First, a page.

FOR IMMEDIATE RELEASE
February 21, 2013
Language(s): English only
HUMAN RIGHTS COUNCIL
Twenty second session, Agenda Item 4, Interactive dialogue with Special Rapporteur on Myanmar
A written statement submitted by the Asian Legal Resource Centre (ALRC), a non-governmental organisation with general consultative status
MYANMAR: The death of Phyo Wai Aung: Myanmar’s brutal institutions claim another victim
1. At the twentieth session of the Human Rights Council, the Asian Legal Resource Centre (ALRC) drew the attention of delegates—not for the first time—to the case of Phyo Wai Aung, a young man falsely convicted of involvement in a bombing attack during 2010 that killed 10 people and injured scores. The ALRC made a special appeal for the release of Phyo Wai Aung on grounds of ill health to which the Centre and other human rights defenders had been pointing for the last couple of years. For want of medical treatment and due to torture and other forms of systemic abuse while in custody, cancer was spreading throughout the young man’s body. The Government of Myanmar had hitherto ignored these requests. With the concerted effort of concerned persons and groups at home and abroad, including the joint intervention of the Special Rapporteurs on human rights in Myanmar, on the independence of judges and lawyers, and on the right to health, the President of Myanmar on 3 August 2012 issued a clemency order releasing Phyo Wai Aung from custody. The young man was reunited with his family; however, he spent most of his last days in hospital, where the treatment for his condition came too little, too late. When directors of the ALRC visited him in December, he was paralysed from the waist down, since the cancer had spread to his spinal cord. Although he was still optimistic for the future, he passed away on 4 January 2013.
2. Despite the enormous obstacles that he faced, Phyo Wai Aung fought courageously and tirelessly against those who heaped abuses upon him, and for this we who are concerned with the situation of human rights in Myanmar have to thank him. Whereas the types of abuses that he suffered are not remarkable in the context of endemic and systematic torture, arbitrary arrest and detention, and abuses of other basic human rights that go on routinely in the police stations, interrogation centres, military barracks, administration offices and other facilities around Myanmar daily, he was meticulous in his efforts to document and try to account for what was happening to him. Consequently, Phyo Wai Aung to the very end was concerned to clear his name, and fully explore and explain the phenomena that he encountered throughout the two-and-a-half long years that he was interrogated, incarcerated and tried for a crime that he did not commit.
3. In November 2012, Phyo Wai Aung sent what was to be his last letter, ten pages in all, addressing various aspects of the case to the heads of four parliamentary committees concerned with questions of justice and rights, all of which began their work within the last couple of years. He wrote the letter after his application to appeal to the Supreme Court against his conviction—the president’s order freed him from prison but did not undo the manifestly false finding of guilt—failed.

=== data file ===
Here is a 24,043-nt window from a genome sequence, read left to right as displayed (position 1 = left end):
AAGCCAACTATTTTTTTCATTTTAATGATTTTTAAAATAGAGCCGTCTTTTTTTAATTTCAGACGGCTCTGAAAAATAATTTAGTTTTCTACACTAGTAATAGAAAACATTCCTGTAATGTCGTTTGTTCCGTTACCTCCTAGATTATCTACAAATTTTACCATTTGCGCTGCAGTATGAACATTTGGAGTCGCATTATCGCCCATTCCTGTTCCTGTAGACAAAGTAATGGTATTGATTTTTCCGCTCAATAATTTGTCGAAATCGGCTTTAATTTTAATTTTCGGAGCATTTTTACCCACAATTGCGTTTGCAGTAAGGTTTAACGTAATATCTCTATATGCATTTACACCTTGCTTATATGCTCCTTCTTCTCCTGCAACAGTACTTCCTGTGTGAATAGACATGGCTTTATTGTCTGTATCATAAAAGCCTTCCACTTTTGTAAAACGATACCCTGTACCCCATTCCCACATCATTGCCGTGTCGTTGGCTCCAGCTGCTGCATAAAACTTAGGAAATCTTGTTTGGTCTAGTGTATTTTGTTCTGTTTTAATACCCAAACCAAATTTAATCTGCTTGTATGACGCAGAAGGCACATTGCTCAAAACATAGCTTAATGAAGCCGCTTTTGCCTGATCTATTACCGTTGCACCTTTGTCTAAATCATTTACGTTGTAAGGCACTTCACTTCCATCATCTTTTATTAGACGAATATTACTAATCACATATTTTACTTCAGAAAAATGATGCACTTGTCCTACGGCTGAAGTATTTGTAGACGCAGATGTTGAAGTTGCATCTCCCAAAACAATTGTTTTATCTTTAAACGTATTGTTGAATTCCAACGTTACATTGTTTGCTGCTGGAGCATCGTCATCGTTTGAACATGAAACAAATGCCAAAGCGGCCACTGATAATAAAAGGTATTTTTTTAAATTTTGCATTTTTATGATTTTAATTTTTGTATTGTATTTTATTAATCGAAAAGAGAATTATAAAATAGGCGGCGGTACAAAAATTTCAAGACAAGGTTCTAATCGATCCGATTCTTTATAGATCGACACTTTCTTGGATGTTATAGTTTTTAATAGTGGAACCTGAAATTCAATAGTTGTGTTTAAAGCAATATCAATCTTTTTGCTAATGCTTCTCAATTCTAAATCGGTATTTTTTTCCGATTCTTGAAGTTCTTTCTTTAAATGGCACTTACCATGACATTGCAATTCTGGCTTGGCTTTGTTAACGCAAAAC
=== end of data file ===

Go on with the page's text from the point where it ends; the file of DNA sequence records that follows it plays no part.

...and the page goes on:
4. It is with the contents of Phyo Wai Aung’s last letter that this submission by the ALRC is concerned, partly to acknowledge his efforts to restore his dignity and let the truth be known, but primarily because the contents of the letter constitute a brilliant and thoroughgoing critique of the institutions responsible for the criminalisation of innocent people in Myanmar on a day-to-day basis up to today: as the ALRC has discussed in two other submissions made to this session of the Council.
5. The contents of Phyo Wai Aung’s final letter can be organised according to the different roles that institutions played in his arrest, detention, torture and imprisonment into two broad categories, as follows.
a. The brutal and duplicitous role of the police and complicity of the judiciary:
The police arrived at Phyo Wai Aung’s house in the middle of the night on a pretext, without indicating their identities, and took him away without indicating where they were going or showing any documentation to authorize arrest: in short, the manner of arrest and detention in the early stages were akin to an abduction rather than an act according to law. The Special Branch police kept Phyo Wai Aung at an unknown location for 11 days throughout which time they tortured him brutally in order to extract a confession. The circumstances of torture have been fully documented elsewhere, and Phyo Wai Aung also testified about the torture in detail in his defence during the trial that followed, although his statement was all but ignored in the verdict that the court issued to convict him of the crime. When taken to give a confession before Judge U Win Swe at the Hlaing Township Court, the judge knew that he had been tortured but cooperated with the police and completely abdicated his responsibility to act in the interests of the citizen. After his confession was given, the then chief of the Myanmar Police Force, Brigadier General Khin Yi, who is now the Minister for Immigration and Population, held a press conference at which he declared the case solved and described Phyo Wai Aung as a terrorist and a murderer. The press conference constituted a finding of guilt before Phyo Wai Aung even went to trial. The absence of material evidence to connect the accused to the crime, the fact that in a crowd of thousands at the event where the bomb blast occurred the police could produce not one eyewitness to say that they saw Phyo Wai Aung at the scene of the crime, the inconsistencies and contradictions in evidence of the police, and multitudinous other basic flaws in the case that in the defendant’s own words a high school student of general knowledge could see through did not constitute a problem for Khin Yi.